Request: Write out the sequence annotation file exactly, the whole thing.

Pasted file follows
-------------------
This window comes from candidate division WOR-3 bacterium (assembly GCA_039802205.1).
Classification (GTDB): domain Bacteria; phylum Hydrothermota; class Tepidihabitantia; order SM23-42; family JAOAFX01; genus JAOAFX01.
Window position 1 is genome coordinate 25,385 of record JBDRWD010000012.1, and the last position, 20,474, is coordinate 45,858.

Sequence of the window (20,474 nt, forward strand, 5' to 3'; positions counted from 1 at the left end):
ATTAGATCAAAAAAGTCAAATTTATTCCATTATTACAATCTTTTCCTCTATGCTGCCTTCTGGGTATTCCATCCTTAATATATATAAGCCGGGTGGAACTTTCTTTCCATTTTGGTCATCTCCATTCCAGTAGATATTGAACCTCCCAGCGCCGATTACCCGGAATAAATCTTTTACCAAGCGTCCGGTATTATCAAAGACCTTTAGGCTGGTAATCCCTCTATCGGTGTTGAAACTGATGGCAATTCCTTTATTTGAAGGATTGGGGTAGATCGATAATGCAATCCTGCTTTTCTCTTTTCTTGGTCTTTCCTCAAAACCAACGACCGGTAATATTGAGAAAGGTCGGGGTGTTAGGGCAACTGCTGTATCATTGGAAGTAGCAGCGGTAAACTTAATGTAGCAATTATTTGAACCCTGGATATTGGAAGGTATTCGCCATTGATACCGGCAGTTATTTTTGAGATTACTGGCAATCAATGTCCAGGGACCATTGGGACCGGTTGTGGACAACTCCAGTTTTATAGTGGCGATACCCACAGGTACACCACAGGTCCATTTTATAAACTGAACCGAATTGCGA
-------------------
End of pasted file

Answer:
This window comes from candidate division WOR-3 bacterium (assembly GCA_039802205.1).
Classification (GTDB): domain Bacteria; phylum Hydrothermota; class Tepidihabitantia; order SM23-42; family JAOAFX01; genus JAOAFX01.
Window position 1 is genome coordinate 25,385 of record JBDRWD010000012.1, and the last position, 20,474, is coordinate 45,858.

Sequence of the window (20,474 nt, forward strand, 5' to 3'; positions counted from 1 at the left end):
ATTAGATCAAAAAAGTCAAATTTATTCCATTATTACAATCTTTTCCTCTATGCTGCCTTCTGGGTATTCCATCCTTAATATATATAAGCCGGGTGGAACTTTCTTTCCATTTTGGTCATCTCCATTCCAGTAGATATTGAACCTCCCAGCGCCGATTACCCGGAATAAATCTTTTACCAAGCGTCCGGTATTATCAAAGACCTTTAGGCTGGTAATCCCTCTATCGGTGTTGAAACTGATGGCAATTCCTTTATTTGAAGGATTGGGGTAGATCGATAATGCAATCCTGCTTTTCTCTTTTCTTGGTCTTTCCTCAAAACCAACGACCGGTAATATTGAGAAAGGTCGGGGTGTTAGGGCAACTGCTGTATCATTGGAAGTAGCAGCGGTAAACTTAATGTAGCAATTATTTGAACCCTGGATATTGGAAGGTATTCGCCATTGATACCGGCAGTTATTTTTGAGATTACTGGCAATCAATGTCCAGGGACCATTGGGACCGGTTGTGGACAACTCCAGTTTTATAGTGGCGATACCCACAGGTACACCACAGGTCCATTTTATAAACTGAACCGAATTGCGA